Daniel Plainview (Daniel Day Lewis) is an ambitious oil man. He’s spent his adult life out in the desert risking his life to dig mines and pump oil from the ground. With his young son and partner, H.W. (Dillon Freasier) he gets a tip from young man Paul Sunday (Paul Dano) about a place called Little Boston full of oil . Daniel and H.W. venture out there claiming to hunt for quails and try to get on good terms with the Sunday family, who own a sizable ranch. Paul’s tip proves accurate; oil just seeps from the ground. So Daniel offers to buy the ranch from the Sundays with no mention of oil, hoping to get a cheap price (i.e. swindle the poor family off their oil goldmine). But Paul’s twin brother, Eli (also Dano) knows about the oil and ups the price, wanting to put it toward his church. Daniel sees that Eli is going to be quite the obstacle.
So tables start turning in Little Boston go create the oil well. At the opening ceremony, Eli wants to give the well a proper (and public) blessing, but Daniel just kinda glosses over that. When tragedy strikes, Eli turns it against Daniel and says it could have been avoided with his simple blessing.
The middle of the film just kinda drags for a while. It’s the setup, the tragedy and the end that act as the meat. That middle bit with the brother helps us expand Daniel’s character a bit, but feels like a limp leaf of lettuce on an otherwise delicious sandwich.
The soundtrack is composed mostly of a string quartet to add their input on the overall unhappy mood. They play very long violin chords that just kinda hang and hum in and out of pitch. Then as a more action arises they play something a little more plucky. The whole feel is very simple and nothing in the film that needs a sweeping orchestra.
The film is very visual, no words spoken for nearly the first twenties minutes. First, we must see process of finding oil, watch the hard labor, the bodies in motion, the rickety rigs, the black glistening goop being brought up in buckets. Only then can we appreciate the voices that come later and truly understand the oil spewing from the earth, into the sky and raining back down.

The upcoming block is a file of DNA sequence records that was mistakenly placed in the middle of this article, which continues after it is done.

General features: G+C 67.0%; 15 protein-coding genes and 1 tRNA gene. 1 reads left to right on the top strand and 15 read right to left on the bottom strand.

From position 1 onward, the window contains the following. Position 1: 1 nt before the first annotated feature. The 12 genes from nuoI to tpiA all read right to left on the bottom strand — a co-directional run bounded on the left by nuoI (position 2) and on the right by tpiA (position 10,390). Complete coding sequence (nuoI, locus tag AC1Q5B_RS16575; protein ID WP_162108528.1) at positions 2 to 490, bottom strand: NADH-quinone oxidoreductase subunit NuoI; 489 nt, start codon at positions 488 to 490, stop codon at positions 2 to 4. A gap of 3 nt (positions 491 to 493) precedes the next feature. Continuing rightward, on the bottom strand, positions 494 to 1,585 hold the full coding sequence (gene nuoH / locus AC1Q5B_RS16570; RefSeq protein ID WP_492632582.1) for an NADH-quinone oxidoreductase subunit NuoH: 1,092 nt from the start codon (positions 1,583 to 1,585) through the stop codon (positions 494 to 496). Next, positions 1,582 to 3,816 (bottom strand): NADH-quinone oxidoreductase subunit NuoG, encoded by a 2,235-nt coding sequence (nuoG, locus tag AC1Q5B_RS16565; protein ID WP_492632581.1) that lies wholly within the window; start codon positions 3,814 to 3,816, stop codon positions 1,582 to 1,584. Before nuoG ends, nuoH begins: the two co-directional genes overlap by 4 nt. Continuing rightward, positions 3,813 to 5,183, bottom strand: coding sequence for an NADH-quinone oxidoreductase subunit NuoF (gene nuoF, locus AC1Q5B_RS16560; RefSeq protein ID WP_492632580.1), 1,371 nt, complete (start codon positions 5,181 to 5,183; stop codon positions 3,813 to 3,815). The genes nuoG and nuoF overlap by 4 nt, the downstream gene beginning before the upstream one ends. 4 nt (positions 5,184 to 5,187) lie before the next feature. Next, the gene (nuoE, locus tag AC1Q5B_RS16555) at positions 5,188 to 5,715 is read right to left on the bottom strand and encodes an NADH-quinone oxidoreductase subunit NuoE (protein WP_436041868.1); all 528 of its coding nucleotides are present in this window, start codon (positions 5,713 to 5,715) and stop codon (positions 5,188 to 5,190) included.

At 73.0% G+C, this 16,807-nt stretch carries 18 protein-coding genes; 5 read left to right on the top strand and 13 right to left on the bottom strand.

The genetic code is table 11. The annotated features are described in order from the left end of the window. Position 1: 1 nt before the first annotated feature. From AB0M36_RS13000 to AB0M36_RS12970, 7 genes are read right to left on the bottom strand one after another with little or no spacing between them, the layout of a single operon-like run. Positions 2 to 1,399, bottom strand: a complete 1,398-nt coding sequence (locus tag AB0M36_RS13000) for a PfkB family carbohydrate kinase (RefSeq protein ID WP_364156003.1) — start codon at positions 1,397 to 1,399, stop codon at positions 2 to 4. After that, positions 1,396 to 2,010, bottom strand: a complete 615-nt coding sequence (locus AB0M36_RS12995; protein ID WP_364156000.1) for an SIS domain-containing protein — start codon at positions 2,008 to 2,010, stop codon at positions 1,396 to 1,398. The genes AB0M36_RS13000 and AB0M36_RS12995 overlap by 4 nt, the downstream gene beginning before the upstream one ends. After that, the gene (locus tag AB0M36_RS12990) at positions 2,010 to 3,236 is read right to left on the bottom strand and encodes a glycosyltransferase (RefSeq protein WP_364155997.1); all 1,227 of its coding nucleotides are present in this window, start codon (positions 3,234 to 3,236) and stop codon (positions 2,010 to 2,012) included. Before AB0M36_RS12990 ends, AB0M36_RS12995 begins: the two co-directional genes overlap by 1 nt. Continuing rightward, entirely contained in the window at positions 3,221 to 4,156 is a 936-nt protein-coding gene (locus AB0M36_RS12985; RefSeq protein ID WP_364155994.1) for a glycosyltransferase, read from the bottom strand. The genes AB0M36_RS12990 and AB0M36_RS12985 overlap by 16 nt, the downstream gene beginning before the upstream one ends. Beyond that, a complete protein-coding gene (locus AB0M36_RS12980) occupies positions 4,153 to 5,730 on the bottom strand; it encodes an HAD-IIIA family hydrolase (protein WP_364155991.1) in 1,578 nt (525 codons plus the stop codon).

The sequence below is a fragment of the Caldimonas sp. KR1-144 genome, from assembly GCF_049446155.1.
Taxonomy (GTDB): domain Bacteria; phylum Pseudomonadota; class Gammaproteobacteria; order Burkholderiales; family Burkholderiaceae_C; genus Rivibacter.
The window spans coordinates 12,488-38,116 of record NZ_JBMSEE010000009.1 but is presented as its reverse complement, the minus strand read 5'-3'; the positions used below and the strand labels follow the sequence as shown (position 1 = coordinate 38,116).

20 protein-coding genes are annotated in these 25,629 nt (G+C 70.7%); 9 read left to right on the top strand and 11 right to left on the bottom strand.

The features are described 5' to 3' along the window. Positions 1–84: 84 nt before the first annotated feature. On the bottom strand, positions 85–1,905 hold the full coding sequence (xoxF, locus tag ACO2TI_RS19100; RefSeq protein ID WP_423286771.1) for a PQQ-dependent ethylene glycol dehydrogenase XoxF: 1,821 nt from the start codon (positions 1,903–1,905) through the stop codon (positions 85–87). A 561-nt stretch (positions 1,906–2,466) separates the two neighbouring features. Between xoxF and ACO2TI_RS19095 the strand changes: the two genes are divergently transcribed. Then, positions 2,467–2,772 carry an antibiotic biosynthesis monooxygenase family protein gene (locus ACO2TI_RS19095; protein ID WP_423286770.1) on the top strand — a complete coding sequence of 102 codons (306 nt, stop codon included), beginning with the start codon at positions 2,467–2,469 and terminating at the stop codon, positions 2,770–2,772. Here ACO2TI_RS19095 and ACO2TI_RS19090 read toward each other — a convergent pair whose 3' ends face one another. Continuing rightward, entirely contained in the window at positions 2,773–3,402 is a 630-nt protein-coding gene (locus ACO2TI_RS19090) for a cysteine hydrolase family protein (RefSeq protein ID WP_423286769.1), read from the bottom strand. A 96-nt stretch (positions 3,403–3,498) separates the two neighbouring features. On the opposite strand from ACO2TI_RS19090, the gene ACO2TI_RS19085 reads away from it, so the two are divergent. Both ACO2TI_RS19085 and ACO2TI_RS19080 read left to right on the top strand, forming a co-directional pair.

One of the best scenes is when the oil well explodes or gushes, I’m not sure what the technical term is. Anyway, the music starts like a very subtle Jaws theme and suddenly a rope shakes out of control and H.W. thrown about twenty feet backwards. Oil spews up to the sky and rains down. The music turns to a racing heartbeat of percussion as Daniel runs with H.W. When the spraying oil goes up in flames, the camera moves across field running with the men running to the burning well. The inferno burns into the night, beautiful and terrifying. Or perhaps it isn’t night, there’s blue sky, a red glow from fire and the frame nearly outlined in black smoke. There’s something eerie and less human about oil covered faces glowing in light of the flames and silhouettes against the fire. If you want to see why this won cinematography, this scene says it all.
Don’t beat me with your bibles, but in this film, religion is used as a tool to get ahead. It gives Eli power and authority in his community and later in the film it gives Daniel a second chance to be accepted and trusted by the community he once wronged. That’s just how it is here: plain, simple and bleak.
Hang in there though, the ending is worth the wait and finally fulfills the title.